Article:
Peripheral neuropathies affect more than 20 million people in the United States. Patients with peripheral neuropathies suffer from debilitating motor and sensory deficits that can cause severe pain and paralysis. Many forms of inherited peripheral neuropathies impair Schwann cell function and result in abnormal myelin production or demyelination, which is thought to be the underlying cause of the motor and sensory deficits. Schwann cells intimately associate with axons to organize peripheral nerves during development and to insulate axons with myelin. The NRG1/ERBB signaling pathway allows for Schwann cells and axons to communicate with each other and provides essential instructions that regulate Schwann cell proliferation, migration and myelination. Modulation of the NRG1/ERBB signaling pathway can restore function to several rodent models of Charcot-Marie-Tooth disease (CMT). Therefore, identifying the mechanisms that control NRG1/ERBB signaling has important implications for the treatment of peripheral neuropathies. Our data from mice and cell culture experiments indicate that the endosome is a critical regulator of ERBB2/3 function during myelination. To investigate the endosomal pathways controlling ERBB2/3 signaling, we have developed mouse models that impair endosomal sorting of internalized cell surface receptors. We have focused on hepatocyte growth factor regulated tyrosine kinase substrate (HGS), which directs the sorting of internalized receptors through the endosome. HGS expression is diminished in two different mouse models of CMT, implicating defective endosomal sorting as a cause for demyelinating neuropathies. Our data now indicate that loss of HGS in Schwann cells replicates many features of inherited peripheral nerve disorders, including motor and sensory deficits and dysmyelination of sciatic nerves. Impairing endosomal function by deleting the Hgs gene specifically in Schwann cells also showed that ERBB2/3 receptor signaling is dependent upon endosomal sorting to activate its downstream signaling pathways. In addition, we have identified a novel endosomal protein complex in Schwann cells that occurs during myelination. To test the hypothesis that endosomal sorting regulates ERBB2/3 function during myelination, Aim 1 will determine the role of endosomal sorting in Schwann cells for the development and function of peripheral nerves, and Aim 2 will determine how endocytic trafficking controls the sorting and signaling of the ERBB2/3 receptors in Schwann cells. To investigate the mechanism regulating ERBB2/3 function in Schwann cells, Aim 3 will determine which HGS interacting protein complexes are required for ERBB2/3 sorting and signaling in Schwann cells. The completion of this proposal is expected to provide novel insights on the endosomal biology of Schwann cells and further our understanding of how endosomal sorting controls ERBB receptor signaling during myelination. Our long-range goals are to determine the regulatory pathways that control endosomal function in Schwann cells in order to identify targets for the treatment of demyelinating diseases such as CMT.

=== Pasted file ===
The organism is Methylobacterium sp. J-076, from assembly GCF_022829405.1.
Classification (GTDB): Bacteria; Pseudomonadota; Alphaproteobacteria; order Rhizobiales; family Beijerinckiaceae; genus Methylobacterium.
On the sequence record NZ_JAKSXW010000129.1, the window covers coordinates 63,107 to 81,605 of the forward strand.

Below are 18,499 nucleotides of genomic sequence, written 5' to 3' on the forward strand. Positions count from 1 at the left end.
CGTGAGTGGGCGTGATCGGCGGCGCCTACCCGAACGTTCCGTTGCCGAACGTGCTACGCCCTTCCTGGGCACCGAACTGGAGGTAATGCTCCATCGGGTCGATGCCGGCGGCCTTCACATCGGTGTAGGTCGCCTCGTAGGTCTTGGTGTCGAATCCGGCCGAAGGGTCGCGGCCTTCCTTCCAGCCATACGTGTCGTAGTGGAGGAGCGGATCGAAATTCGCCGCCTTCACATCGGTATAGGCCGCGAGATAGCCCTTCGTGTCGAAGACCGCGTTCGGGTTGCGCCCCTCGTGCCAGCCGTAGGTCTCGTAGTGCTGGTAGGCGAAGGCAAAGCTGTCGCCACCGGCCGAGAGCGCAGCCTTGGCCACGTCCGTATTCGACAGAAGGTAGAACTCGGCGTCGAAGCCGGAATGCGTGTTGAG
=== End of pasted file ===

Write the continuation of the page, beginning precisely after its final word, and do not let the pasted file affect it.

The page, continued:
The ability of Schwann cells to transition between different cell fates is essential for the formation and repair of myelin sheaths surrounding peripheral nerves. This proposal will investigate the requirements of endosomal signaling for the maturation of Schwann cells. The completion of these aims will fill an important gap in our understanding of the endosomal regulation of cell signaling during development and identify potential therapeutic targets to enhance myelin production.